Two months ago, I sat down with the team at Kolbeco and had a meeting I never thought I would have to have as a business owner. It was March 16th, you know where this story is headed… I had to tell the team the plan for how we would handle the coming weeks in light of COVID 19. While we were not technically under orders to shut our doors, we knew that it was the right thing to do to assure the safety and wellbeing of the entire staff. At that meeting I had to tell the team that we were closing the office and moving to a remote working environment. The look on their faces showed the wide range of emotions that all were feeling at the time. There were looks of surprise, sadness and downright shock. It felt eerie and even unsettling. As a business owner, I like to have answers for my team, and be able to offer assurance. I could do neither. I had that feeling one time before in my career. That afternoon took me back to having to close the office on September 11, 2001.
But somehow this was unique.
I have owned my own agency with my business and life partner for 20 years. I am no stranger to economic uncertainty. I have worked, lived and run a business through the Y2k – Tech Bubble, the 2008 Housing Bust, the Great Recession and yes, as I previously mentioned 9/11.
But the COVID 19 business cycle felt different than any of those.
Just like any other tumultuous time, I began to reach out to those in my circle – the people whom I count on when I need to talk over, flesh out an idea, or work through a problem. Those conversations yielded a consensus. This experience, we all agreed was an unprecedented time in our lives. This feeling was shared by clients, other marketing agencies and business owners.
I think several business owners expected a minor correction due to the virus, but nothing like this. Businesses that have been “recession proof” in the past, were suddenly at a standstill.
It was the first time in my life that I witnessed a global shutdown either required by the government or by the need for safety. Many businesses went from having record quarters to suddenly see declining sales in a matter of days.
Now that we are over a month in this, and I can breathe (admittedly, not a full exhale, but at least no longer holding my breath) and examine what happened.
1. This shutdown quickly discouraged the strongest of businesses.
Typically, entrepreneurs are an adaptive bunch and will pivot quickly. In this case it was hard to pivot quickly. It was paralyzing to all sectors. All that could be done by many businesses was to look at the fundamentals and plan for when things started to open back up, but nobody knew when that would be. The lack of an end in sight made it very hard to feel motivated to press on. In the end, businesses quickly realized why what they did was important to people they served and got back on track.
2. Brands that stayed true to their guiding message in the bleakest hours come out the strongest.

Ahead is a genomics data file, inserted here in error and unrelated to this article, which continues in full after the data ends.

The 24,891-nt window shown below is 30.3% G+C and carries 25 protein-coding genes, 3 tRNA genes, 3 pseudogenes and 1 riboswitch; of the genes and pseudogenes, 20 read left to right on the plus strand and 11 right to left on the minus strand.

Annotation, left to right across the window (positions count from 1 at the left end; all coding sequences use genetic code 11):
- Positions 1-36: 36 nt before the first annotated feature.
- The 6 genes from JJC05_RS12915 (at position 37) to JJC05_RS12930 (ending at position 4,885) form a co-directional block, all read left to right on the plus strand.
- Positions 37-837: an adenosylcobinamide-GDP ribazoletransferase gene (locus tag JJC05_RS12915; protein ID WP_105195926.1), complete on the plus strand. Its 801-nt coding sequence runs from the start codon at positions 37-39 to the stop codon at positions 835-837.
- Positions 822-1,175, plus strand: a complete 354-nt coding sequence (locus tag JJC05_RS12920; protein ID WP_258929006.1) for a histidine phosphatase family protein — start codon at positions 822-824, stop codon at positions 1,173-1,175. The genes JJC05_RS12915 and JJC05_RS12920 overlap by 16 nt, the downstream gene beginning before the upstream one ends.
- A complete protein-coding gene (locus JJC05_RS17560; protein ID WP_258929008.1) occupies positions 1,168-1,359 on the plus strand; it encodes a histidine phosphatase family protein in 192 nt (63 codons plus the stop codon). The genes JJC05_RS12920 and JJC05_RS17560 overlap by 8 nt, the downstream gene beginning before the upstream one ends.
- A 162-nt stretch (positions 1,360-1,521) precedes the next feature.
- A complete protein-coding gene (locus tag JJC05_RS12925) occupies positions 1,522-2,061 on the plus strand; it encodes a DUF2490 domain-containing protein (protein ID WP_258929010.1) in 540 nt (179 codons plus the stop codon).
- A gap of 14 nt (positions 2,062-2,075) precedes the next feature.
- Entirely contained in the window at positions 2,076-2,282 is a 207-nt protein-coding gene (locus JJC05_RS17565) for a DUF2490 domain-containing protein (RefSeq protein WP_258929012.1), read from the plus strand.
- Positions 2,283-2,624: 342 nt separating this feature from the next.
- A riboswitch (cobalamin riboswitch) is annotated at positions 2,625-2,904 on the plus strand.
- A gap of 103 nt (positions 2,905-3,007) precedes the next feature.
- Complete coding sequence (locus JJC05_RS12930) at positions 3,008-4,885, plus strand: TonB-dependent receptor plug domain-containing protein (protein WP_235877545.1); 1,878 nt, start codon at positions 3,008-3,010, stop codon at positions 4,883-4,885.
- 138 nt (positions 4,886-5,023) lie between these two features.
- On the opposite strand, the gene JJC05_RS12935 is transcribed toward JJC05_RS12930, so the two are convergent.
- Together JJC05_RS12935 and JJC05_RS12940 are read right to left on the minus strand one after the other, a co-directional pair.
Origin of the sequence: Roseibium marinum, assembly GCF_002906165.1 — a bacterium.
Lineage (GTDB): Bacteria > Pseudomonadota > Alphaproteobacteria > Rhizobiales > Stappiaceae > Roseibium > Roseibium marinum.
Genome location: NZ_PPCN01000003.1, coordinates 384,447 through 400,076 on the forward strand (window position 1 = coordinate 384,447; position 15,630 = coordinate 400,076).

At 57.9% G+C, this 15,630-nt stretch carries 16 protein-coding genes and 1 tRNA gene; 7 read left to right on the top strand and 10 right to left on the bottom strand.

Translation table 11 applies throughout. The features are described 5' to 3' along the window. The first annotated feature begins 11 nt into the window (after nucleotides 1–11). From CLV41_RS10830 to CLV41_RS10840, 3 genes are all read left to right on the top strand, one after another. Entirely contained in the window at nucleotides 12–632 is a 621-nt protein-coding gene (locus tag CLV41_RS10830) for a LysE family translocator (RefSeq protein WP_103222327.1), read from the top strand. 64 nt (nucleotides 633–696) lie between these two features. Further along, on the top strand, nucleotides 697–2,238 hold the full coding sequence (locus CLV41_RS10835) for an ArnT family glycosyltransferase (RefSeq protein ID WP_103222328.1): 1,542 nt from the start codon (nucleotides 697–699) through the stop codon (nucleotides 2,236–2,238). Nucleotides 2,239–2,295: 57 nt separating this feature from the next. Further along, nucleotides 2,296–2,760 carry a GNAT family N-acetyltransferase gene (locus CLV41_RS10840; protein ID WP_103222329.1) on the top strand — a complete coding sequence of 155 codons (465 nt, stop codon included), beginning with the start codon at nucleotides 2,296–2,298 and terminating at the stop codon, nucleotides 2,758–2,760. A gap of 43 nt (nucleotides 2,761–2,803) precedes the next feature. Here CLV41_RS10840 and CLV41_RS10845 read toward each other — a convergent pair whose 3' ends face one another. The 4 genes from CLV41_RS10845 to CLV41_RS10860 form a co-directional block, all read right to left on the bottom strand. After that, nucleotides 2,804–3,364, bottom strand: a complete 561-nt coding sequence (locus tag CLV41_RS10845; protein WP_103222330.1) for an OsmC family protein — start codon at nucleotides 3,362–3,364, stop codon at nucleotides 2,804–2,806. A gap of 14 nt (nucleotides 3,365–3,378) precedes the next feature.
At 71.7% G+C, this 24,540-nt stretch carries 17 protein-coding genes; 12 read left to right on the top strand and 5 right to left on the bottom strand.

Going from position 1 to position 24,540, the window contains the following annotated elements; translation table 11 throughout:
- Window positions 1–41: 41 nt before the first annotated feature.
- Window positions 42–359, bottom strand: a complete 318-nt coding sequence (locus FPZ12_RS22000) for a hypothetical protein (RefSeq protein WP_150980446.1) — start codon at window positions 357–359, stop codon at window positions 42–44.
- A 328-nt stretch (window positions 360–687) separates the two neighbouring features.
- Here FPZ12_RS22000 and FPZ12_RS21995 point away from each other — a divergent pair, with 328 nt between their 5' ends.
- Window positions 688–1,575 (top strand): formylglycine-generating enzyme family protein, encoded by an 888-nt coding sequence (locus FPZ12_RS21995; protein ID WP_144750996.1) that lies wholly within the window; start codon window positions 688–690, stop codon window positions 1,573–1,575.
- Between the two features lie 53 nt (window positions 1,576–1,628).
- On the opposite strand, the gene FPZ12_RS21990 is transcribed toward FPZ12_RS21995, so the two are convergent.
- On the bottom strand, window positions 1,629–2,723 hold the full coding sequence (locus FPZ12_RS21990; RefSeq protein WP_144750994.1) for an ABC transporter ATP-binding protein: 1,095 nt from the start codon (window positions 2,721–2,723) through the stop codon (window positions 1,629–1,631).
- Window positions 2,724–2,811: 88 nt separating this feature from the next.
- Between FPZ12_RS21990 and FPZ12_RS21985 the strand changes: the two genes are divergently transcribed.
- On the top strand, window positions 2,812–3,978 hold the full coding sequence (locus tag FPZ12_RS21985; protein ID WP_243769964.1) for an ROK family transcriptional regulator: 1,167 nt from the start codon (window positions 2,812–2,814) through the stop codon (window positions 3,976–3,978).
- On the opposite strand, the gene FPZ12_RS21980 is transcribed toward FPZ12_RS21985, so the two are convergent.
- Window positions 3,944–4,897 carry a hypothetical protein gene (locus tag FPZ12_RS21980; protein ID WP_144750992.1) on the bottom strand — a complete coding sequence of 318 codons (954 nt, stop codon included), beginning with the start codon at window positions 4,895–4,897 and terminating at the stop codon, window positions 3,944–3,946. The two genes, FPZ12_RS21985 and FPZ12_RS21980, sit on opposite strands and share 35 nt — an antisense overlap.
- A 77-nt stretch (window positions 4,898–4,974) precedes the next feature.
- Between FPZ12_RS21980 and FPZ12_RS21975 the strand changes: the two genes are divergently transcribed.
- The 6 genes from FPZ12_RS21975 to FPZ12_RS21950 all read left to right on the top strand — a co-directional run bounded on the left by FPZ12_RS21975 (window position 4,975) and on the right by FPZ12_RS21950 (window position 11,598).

In my job I must constantly remind clients this too (whatever current obstacle they face) will end. It is hard when you are working day in and day out under extreme stress and the results are not coming. But I see it every time there is a crisis. Once there is a return to consumer confidence the floodgates open up and the sales quickly follow.
3. You must prepare for the next downward business cycle now.
Now is the time to develop relationships with business professionals. Those that had access to bankers, CPAs, business groups and consultants got PPP funding, and those that may have taken an extra day or two didn’t make the cut. As soon as you can establish those relationships with your support professionals the better off you will be down the road. Focus on what you do well but cultivate strong professional relationships with experts so that they are there for you when you need them next.
4. Innovations you offered during this period will have to continue for quite some time.
I believe after this pandemic reaches a point where things are more normal, whatever innovations you put in place to make it through will need to continue. In fact, they might even be the new norm. If you started offering curbside pickup or Zoom meetings with your customers, you will need to factor those in as you move forward.
5. Being an entrepreneur is one of the hardest and most stressful jobs.
As an entrepreneur you often are on stage in front of an audience being judged by your every word and every action. In this time many entrepreneurs were pushed to the edge or almost over it. The entrepreneurs who will weather this storm are those who fought and focused on the long game. They are the business leaders who acknowledged their flaws and need to adjust, but they never relinquished what got them started in the first place no matter how hard the fight got. They lost sleep, worked more hours than they ever had for little or no compensation, and they did this all because they wanted the organization and team to survive.
COVID 19 and its economic impacts are far from over. We are facing a whole new world. I am hopeful that this is the biggest challenge that I face in my career, and when we emerge on the other side, I am smarter and able to use the lessons of this time to drive success. And while, we can all acknowledge that this is an experience like no other, the same pillars of strong business hold true: focus on great service, products and staying true to your core message and you will be able to keep your business healthy.
Creative Director & Co-Owner